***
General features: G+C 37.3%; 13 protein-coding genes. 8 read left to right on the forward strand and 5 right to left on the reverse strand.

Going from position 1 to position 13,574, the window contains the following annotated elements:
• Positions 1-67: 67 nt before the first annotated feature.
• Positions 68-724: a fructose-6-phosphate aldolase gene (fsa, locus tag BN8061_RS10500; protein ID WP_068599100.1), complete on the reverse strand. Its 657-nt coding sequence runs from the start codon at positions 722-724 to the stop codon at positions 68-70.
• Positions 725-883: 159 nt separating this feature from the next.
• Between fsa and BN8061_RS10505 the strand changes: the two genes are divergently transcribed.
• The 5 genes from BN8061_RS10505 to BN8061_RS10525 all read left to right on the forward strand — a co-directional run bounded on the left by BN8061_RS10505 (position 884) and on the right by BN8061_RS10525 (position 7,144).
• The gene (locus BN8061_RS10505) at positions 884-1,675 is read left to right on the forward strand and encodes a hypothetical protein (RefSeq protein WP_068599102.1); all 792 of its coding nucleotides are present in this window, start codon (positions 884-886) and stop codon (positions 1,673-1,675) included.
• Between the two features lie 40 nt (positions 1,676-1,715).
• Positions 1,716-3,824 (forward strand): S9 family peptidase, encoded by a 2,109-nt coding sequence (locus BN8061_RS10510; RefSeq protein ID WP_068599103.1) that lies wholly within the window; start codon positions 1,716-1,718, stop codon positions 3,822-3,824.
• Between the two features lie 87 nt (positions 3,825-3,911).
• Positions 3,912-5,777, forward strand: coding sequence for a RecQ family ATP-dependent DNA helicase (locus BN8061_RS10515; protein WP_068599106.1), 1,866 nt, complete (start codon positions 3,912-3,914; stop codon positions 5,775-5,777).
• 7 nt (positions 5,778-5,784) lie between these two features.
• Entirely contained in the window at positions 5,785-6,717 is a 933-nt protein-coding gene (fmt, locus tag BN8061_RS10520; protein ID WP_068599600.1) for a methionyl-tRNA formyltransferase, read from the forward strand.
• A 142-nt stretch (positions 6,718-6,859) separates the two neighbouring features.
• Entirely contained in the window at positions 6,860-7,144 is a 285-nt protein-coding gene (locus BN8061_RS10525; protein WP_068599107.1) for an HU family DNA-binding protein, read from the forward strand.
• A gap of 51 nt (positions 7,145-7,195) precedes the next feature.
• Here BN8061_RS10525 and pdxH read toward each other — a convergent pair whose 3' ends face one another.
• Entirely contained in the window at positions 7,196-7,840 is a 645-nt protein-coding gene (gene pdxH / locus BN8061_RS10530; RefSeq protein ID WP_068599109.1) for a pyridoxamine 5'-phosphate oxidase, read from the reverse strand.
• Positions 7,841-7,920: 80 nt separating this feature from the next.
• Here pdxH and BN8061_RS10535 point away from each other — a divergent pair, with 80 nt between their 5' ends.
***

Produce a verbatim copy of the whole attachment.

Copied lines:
General features: G+C 37.3%; 13 protein-coding genes. 8 read left to right on the forward strand and 5 right to left on the reverse strand.

Going from position 1 to position 13,574, the window contains the following annotated elements:
• Positions 1-67: 67 nt before the first annotated feature.
• Positions 68-724: a fructose-6-phosphate aldolase gene (fsa, locus tag BN8061_RS10500; protein ID WP_068599100.1), complete on the reverse strand. Its 657-nt coding sequence runs from the start codon at positions 722-724 to the stop codon at positions 68-70.
• Positions 725-883: 159 nt separating this feature from the next.
• Between fsa and BN8061_RS10505 the strand changes: the two genes are divergently transcribed.
• The 5 genes from BN8061_RS10505 to BN8061_RS10525 all read left to right on the forward strand — a co-directional run bounded on the left by BN8061_RS10505 (position 884) and on the right by BN8061_RS10525 (position 7,144).
• The gene (locus BN8061_RS10505) at positions 884-1,675 is read left to right on the forward strand and encodes a hypothetical protein (RefSeq protein WP_068599102.1); all 792 of its coding nucleotides are present in this window, start codon (positions 884-886) and stop codon (positions 1,673-1,675) included.
• Between the two features lie 40 nt (positions 1,676-1,715).
• Positions 1,716-3,824 (forward strand): S9 family peptidase, encoded by a 2,109-nt coding sequence (locus BN8061_RS10510; RefSeq protein ID WP_068599103.1) that lies wholly within the window; start codon positions 1,716-1,718, stop codon positions 3,822-3,824.
• Between the two features lie 87 nt (positions 3,825-3,911).
• Positions 3,912-5,777, forward strand: coding sequence for a RecQ family ATP-dependent DNA helicase (locus BN8061_RS10515; protein WP_068599106.1), 1,866 nt, complete (start codon positions 3,912-3,914; stop codon positions 5,775-5,777).
• 7 nt (positions 5,778-5,784) lie between these two features.
• Entirely contained in the window at positions 5,785-6,717 is a 933-nt protein-coding gene (fmt, locus tag BN8061_RS10520; protein ID WP_068599600.1) for a methionyl-tRNA formyltransferase, read from the forward strand.
• A 142-nt stretch (positions 6,718-6,859) separates the two neighbouring features.
• Entirely contained in the window at positions 6,860-7,144 is a 285-nt protein-coding gene (locus BN8061_RS10525; protein WP_068599107.1) for an HU family DNA-binding protein, read from the forward strand.
• A gap of 51 nt (positions 7,145-7,195) precedes the next feature.
• Here BN8061_RS10525 and pdxH read toward each other — a convergent pair whose 3' ends face one another.
• Entirely contained in the window at positions 7,196-7,840 is a 645-nt protein-coding gene (gene pdxH / locus BN8061_RS10530; RefSeq protein ID WP_068599109.1) for a pyridoxamine 5'-phosphate oxidase, read from the reverse strand.
• Positions 7,841-7,920: 80 nt separating this feature from the next.
• Here pdxH and BN8061_RS10535 point away from each other — a divergent pair, with 80 nt between their 5' ends.